The Canon EOS R50, A Quick Bench Test
Indirect Travel Fun
- How much is it this time???
- Early Morning National Express, Mid Moring Terminal 3
- Elegantly Lounging around Terminal 3 (Cathay Pacific and American Airlines Lounges)
- American Airlines AA99 London Heathrow to Chicago (Main Cabin Extra)
- Into the USA, Crowne Plaza O’Hare
- Hyatt Regency O’Hare
- Airplane Art Extra: From the Hyatt Regency O’Hare
- Chicago Classics: Mannys Deli and Cafeteria
- Bench Test and First Impressions: Canon EOS R50
- Rebuilding a Legacy: Central Camera, Chicago
- Chicago Classics: Peaquod’s Pizza
- Back to O’Hare, Swissport Lounge Chicago T5
- Finnair AY10 Chicago O’Hare to Helsinki Vantaa
- A quick ground-side visit, and an even quicker stop at the Finnair Lounge
- Finnair AY1337 to Helsinki Vantaa to London Heathrow
- The Unexpected Coach Home
- Expect the Unexpected
Bench Test: Canon EOS R50
Sigh. I have to write some of this I suppose. Welcome to a quick bench test and live use of a Canon EOS R50.
The Canon EOS R50 fits into the space that’s been vacated by the EOS M50 (Canon’s previous attempt at a mirrorless mount), and I’d argue, some of the lower-cost “Rebel” family cameras that we’ve seen in the past.
The EOS R Family has widened out a lot since I went Mirrorless, with the R3 at the top end, and the R100 at the bottom end, with many different cameras appearing (from the RP, R5, R6, R7, R8 and R10. So there’s a lot more choice, both in quality, quantity and usability.
There is also movement in the size of the sensor – whilst the first units out were Full-Frame (35mm equivalent), it’s taken time for the APC-C (1.6X Crop) cameras to appear. These have the upside of cutting costs thanks to a smaller sensor, at the cost of a crop factor.
That has benefits and pain points – depending on your mood.
This is a quite recent addition to the Canon EOS R family, launching in February 2023.
It’s tiny at 116.3 x 85.5 x 68.8 mm as a camera body, with the kit lens adding not a lot more to it. It has a base weight of 328g. although this will be dependent on your choice of lens.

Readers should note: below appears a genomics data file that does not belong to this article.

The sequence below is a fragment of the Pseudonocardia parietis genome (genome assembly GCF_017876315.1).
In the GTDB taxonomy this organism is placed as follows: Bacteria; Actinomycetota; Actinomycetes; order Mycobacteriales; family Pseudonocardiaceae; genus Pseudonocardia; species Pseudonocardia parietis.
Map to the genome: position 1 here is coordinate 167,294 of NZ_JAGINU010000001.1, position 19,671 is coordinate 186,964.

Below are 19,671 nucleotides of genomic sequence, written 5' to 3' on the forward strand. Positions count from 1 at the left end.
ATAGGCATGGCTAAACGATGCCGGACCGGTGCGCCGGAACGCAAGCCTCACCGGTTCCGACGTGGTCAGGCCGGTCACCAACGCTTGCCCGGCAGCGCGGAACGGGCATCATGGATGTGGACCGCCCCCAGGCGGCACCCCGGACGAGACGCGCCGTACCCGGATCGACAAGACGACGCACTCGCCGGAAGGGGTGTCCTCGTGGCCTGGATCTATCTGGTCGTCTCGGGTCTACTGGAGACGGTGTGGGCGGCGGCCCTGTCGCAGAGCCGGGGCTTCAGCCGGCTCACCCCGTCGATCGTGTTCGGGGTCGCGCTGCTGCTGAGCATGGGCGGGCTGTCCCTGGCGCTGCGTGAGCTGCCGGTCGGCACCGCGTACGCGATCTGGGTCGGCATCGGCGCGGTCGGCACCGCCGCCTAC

Because – yes, it is a mirrorless camera, with an R mount. That opens up the library of Canon R Lenses as well as EOS RF lenses (and more if you’re creative).
For those who count and peep pixels, it features a 24.2MP sensor. That helps drive the autofocus system. It has a 3” screen (with tilt and flip), with a 0.9x Electronic View Finder (which has taken the place of a mirror).
It’s priced at t $679.99 (£789), body-only. A kit with the retractable RF-S 18-45mm F4.5-6.3 IS STM sells for around $799.99 (£899), and a two-lens kit that adds a new 55-210mm F5.0-7.1 takes the MSRP up to $1029.99 (£1099).
Autofocus is driven by subject-drive focal AF, be it people, animals and objects.
Around the body
On the top, we have a much more simplified control dial to select your photography mode. There’s also a record button for video, a shutter button, an adjustment dial and an ISO button.
This being much more of a consumer camera, this features a lift-up fill flash and a microphone.
The back controls are compressed, with control D-Pad, focus lock controls, as well as playback functions,
On the side, there’s a USB-C port (PD Capbile) and a Mini-HDMI connector.
On the other side is a sole microphone socket. Sadly, it’s not a combi-jack, so you can’t listen to the monitor the recording.
Time to take it out to battle and see what comes out.
Focal throw with the kit lens
For this test, we’re doing a landscape scene (if you can call the Kennedy Expressway a land space). We’re zooming towards the L Train shed in the distance. Again, for a true focal length, multiply the distance by 1.6x.
For these images out of the camera, Canon’s colour space has been applied, with the Adobe Lightroom Classic defaults applied.
There’s a nice amount of zoom space with the kit lens, giving a reasonable throw, with enough detail to play in for those who enjoy peaking at pixels. It shows a little of what it can do.
Let’s move into the city and see what happens. These photos were taken over a morning and afternoon in Chicago.